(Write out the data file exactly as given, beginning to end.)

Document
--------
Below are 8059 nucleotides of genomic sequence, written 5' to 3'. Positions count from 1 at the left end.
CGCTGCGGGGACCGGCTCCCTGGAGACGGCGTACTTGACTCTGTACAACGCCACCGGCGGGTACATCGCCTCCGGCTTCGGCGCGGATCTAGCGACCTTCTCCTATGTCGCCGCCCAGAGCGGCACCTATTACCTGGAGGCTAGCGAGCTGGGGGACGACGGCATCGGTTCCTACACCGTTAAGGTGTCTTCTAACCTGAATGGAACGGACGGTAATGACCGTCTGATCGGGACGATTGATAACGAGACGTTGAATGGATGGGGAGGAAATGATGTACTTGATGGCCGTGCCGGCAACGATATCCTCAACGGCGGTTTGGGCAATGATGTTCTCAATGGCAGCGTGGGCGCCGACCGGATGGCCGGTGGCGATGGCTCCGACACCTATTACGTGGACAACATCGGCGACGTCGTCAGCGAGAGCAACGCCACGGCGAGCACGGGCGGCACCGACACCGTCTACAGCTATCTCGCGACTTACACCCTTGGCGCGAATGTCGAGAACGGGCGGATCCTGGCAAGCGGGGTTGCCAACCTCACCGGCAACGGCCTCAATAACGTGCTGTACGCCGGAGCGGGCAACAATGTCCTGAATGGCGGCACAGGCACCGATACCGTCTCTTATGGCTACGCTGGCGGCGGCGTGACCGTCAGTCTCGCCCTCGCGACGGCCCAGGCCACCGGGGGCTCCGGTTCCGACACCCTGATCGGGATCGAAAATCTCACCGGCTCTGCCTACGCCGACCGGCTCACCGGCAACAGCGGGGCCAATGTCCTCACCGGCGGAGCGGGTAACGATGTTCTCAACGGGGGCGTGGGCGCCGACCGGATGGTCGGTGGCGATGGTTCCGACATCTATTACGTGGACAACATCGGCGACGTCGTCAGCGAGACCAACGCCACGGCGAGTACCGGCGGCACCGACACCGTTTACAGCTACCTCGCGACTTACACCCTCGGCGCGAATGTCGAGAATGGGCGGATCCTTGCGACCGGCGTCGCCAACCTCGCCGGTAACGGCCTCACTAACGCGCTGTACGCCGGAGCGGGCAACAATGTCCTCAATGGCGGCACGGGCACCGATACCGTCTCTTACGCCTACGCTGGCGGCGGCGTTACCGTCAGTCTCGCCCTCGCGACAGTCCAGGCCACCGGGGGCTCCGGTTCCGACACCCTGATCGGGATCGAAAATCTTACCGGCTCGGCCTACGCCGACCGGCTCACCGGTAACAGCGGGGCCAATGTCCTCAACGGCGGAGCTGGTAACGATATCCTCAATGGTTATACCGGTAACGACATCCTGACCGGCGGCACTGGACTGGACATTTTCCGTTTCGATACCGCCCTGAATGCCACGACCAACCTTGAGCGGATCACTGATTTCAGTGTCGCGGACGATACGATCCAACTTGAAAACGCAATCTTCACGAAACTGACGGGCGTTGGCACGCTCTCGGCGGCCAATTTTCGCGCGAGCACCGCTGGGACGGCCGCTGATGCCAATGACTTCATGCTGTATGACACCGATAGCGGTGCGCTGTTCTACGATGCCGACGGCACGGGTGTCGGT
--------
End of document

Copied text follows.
Below are 8059 nucleotides of genomic sequence, written 5' to 3'. Positions count from 1 at the left end.
CGCTGCGGGGACCGGCTCCCTGGAGACGGCGTACTTGACTCTGTACAACGCCACCGGCGGGTACATCGCCTCCGGCTTCGGCGCGGATCTAGCGACCTTCTCCTATGTCGCCGCCCAGAGCGGCACCTATTACCTGGAGGCTAGCGAGCTGGGGGACGACGGCATCGGTTCCTACACCGTTAAGGTGTCTTCTAACCTGAATGGAACGGACGGTAATGACCGTCTGATCGGGACGATTGATAACGAGACGTTGAATGGATGGGGAGGAAATGATGTACTTGATGGCCGTGCCGGCAACGATATCCTCAACGGCGGTTTGGGCAATGATGTTCTCAATGGCAGCGTGGGCGCCGACCGGATGGCCGGTGGCGATGGCTCCGACACCTATTACGTGGACAACATCGGCGACGTCGTCAGCGAGAGCAACGCCACGGCGAGCACGGGCGGCACCGACACCGTCTACAGCTATCTCGCGACTTACACCCTTGGCGCGAATGTCGAGAACGGGCGGATCCTGGCAAGCGGGGTTGCCAACCTCACCGGCAACGGCCTCAATAACGTGCTGTACGCCGGAGCGGGCAACAATGTCCTGAATGGCGGCACAGGCACCGATACCGTCTCTTATGGCTACGCTGGCGGCGGCGTGACCGTCAGTCTCGCCCTCGCGACGGCCCAGGCCACCGGGGGCTCCGGTTCCGACACCCTGATCGGGATCGAAAATCTCACCGGCTCTGCCTACGCCGACCGGCTCACCGGCAACAGCGGGGCCAATGTCCTCACCGGCGGAGCGGGTAACGATGTTCTCAACGGGGGCGTGGGCGCCGACCGGATGGTCGGTGGCGATGGTTCCGACATCTATTACGTGGACAACATCGGCGACGTCGTCAGCGAGACCAACGCCACGGCGAGTACCGGCGGCACCGACACCGTTTACAGCTACCTCGCGACTTACACCCTCGGCGCGAATGTCGAGAATGGGCGGATCCTTGCGACCGGCGTCGCCAACCTCGCCGGTAACGGCCTCACTAACGCGCTGTACGCCGGAGCGGGCAACAATGTCCTCAATGGCGGCACGGGCACCGATACCGTCTCTTACGCCTACGCTGGCGGCGGCGTTACCGTCAGTCTCGCCCTCGCGACAGTCCAGGCCACCGGGGGCTCCGGTTCCGACACCCTGATCGGGATCGAAAATCTTACCGGCTCGGCCTACGCCGACCGGCTCACCGGTAACAGCGGGGCCAATGTCCTCAACGGCGGAGCTGGTAACGATATCCTCAATGGTTATACCGGTAACGACATCCTGACCGGCGGCACTGGACTGGACATTTTCCGTTTCGATACCGCCCTGAATGCCACGACCAACCTTGAGCGGATCACTGATTTCAGTGTCGCGGACGATACGATCCAACTTGAAAACGCAATCTTCACGAAACTGACGGGCGTTGGCACGCTCTCGGCGGCCAATTTTCGCGCGAGCACCGCTGGGACGGCCGCTGATGCCAATGACTTCATGCTGTATGACACCGATAGCGGTGCGCTGTTCTACGATGCCGACGGCACGGGTGTCGGT